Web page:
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  • CRC Houston's Doctors Group Photo
  • CRC Houston's Doctors Group Photo
  • CRC Houston's Doctors Group Photo
  • CRC Houston's Doctors Group Photo
  • CRC Houston's Doctors Group Photo

Diverticulitis Can Have Limited to Severe Symptoms

When the small pouches in the colon bulge outward through weak spots, like an inner tube that pokes through weak places in a tire, the pouch is called a diverticulum. Pouches (plural) are called diverticula. The condition of having diverticula is called diverticulosis.

More than 10 percent of Americans over the age of 40 have diverticulosis. The condition becomes more common with aging. Nearly half of all people over 60 suffer from diverticulosis.

When the pouches become infected or inflamed, the condition is then called diverticulitis, and this happens in 10 to 25 percent of all people with diverticulosis. Diverticulosis and diverticulitis are also called diverticular disease.

What Are the Symptoms of Diverticular Disease?

Most people with diverticulosis have little or no discomfort or symptoms. However, symptoms can include mild cramps, bloating, and constipation. Other diseases such as irritable bowel syndrome (IBS) and stomach ulcers cause similar problems, so these symptoms do not always mean a person has diverticulosis.

The most common symptom of diverticulitis is abdominal pain with tenderness around the left side of the lower abdomen. If infection is the cause, fever, nausea, vomiting, chills, cramping, and constipation may occur as well. The severity of symptoms depends on the extent of the infection and complications.

Treating Diverticulitis with Antibiotics and Surgery

The board certified surgeons of the Colon & Rectal Clinic based in the Texas Medical Center are skilled at diagnosing and treating both mild and severe cases of diverticulitis.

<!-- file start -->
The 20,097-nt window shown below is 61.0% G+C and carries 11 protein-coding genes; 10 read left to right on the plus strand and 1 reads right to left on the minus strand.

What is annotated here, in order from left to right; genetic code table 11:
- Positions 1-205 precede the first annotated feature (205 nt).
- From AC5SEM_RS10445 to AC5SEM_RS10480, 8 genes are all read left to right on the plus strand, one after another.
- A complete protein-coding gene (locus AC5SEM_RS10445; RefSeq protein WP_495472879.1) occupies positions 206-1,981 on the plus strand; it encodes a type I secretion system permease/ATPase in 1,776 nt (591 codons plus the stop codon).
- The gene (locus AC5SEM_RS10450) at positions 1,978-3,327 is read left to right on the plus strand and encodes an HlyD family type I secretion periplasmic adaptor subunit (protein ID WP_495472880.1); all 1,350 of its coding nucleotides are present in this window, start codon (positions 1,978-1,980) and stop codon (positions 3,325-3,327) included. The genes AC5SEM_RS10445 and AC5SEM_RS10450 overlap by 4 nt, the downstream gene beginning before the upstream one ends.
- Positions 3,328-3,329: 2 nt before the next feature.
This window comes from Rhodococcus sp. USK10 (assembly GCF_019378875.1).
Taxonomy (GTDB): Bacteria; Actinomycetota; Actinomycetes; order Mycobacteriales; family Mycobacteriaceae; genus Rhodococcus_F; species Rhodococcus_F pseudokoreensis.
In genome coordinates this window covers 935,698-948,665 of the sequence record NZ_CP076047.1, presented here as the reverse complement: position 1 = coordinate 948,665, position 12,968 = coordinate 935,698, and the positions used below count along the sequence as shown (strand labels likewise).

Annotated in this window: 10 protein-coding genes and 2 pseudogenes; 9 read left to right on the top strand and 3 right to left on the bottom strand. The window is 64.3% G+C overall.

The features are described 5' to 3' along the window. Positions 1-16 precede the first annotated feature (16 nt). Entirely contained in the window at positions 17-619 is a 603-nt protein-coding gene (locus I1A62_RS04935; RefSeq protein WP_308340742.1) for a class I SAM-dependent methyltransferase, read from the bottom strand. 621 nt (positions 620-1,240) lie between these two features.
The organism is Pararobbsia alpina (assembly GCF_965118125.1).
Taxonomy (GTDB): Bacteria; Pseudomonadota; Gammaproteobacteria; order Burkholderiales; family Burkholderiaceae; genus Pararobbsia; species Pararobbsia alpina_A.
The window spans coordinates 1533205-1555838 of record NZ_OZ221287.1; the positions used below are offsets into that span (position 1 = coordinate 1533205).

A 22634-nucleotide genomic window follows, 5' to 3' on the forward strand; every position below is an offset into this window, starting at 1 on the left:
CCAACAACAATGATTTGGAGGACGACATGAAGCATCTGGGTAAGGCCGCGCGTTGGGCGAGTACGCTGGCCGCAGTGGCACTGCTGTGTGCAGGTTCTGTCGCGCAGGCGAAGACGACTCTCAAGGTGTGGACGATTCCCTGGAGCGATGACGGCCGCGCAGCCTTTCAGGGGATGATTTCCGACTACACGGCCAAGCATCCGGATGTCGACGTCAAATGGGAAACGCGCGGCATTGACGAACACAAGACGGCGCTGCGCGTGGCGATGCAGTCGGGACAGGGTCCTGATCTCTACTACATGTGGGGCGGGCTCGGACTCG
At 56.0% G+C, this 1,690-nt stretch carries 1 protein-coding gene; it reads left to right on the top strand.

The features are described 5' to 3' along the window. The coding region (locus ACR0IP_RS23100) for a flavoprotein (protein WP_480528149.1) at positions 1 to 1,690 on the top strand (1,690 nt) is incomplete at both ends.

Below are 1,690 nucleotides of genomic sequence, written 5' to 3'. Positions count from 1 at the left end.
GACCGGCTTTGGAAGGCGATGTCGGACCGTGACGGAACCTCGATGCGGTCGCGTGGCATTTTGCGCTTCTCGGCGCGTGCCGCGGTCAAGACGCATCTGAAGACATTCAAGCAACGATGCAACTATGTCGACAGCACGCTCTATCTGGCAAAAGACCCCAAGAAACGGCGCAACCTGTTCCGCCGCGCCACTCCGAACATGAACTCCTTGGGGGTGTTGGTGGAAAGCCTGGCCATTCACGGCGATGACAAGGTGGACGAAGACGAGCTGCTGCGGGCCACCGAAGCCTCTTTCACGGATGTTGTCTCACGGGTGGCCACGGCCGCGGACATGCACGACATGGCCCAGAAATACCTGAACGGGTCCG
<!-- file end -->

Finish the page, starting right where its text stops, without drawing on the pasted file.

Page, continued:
Treatment for diverticulitis focuses on clearing up the infection and inflammation, resting the colon, and preventing or minimizing complications. An attack of diverticulitis without complications may respond to antibiotics within a few days if treated early.

An acute attack with severe pain or severe infection may require a hospital stay with treatment by antibiotics and a liquid diet. In some cases, however, surgery may be necessary.

When is Surgery Necessary to Treat Diverticulitis?

If attacks are severe or frequent, the Colon & Rectal Clinic physicians may advise surgery. The surgeon removes the affected part of the colon and joins the remaining sections. This type of surgery, called colon resection, is intended to keep the attacks from recurring and to prevent complications. The surgeon may also recommend surgery for complications of a fistula or intestinal obstruction.

If antibiotics do not correct an attack, emergency surgery may be required. Other reasons for emergency surgery include a large abscess, perforation, peritonitis, or continued bleeding.

Points to Remember About Diverticular Disease

  • Most people with diverticulosis never experience any discomfort or symptoms.
  • Diverticulosis is most likely caused by a low-fiber diet that increases constipation and colon pressure.
  • For most people, eating a high-fiber diet is the only treatment needed for diverticulosis.
    • Increase your fiber intake by eating: whole grain breads and cereals; fruit like apples and peaches; vegetables like broccoli, cabbage, spinach, carrots, asparagus, and squash; and starchy vegetables like kidney beans and lima beans.

If are experiencing these symptoms, contact the Colon & Rectal Clinic nearest you to arrange for an evaluation.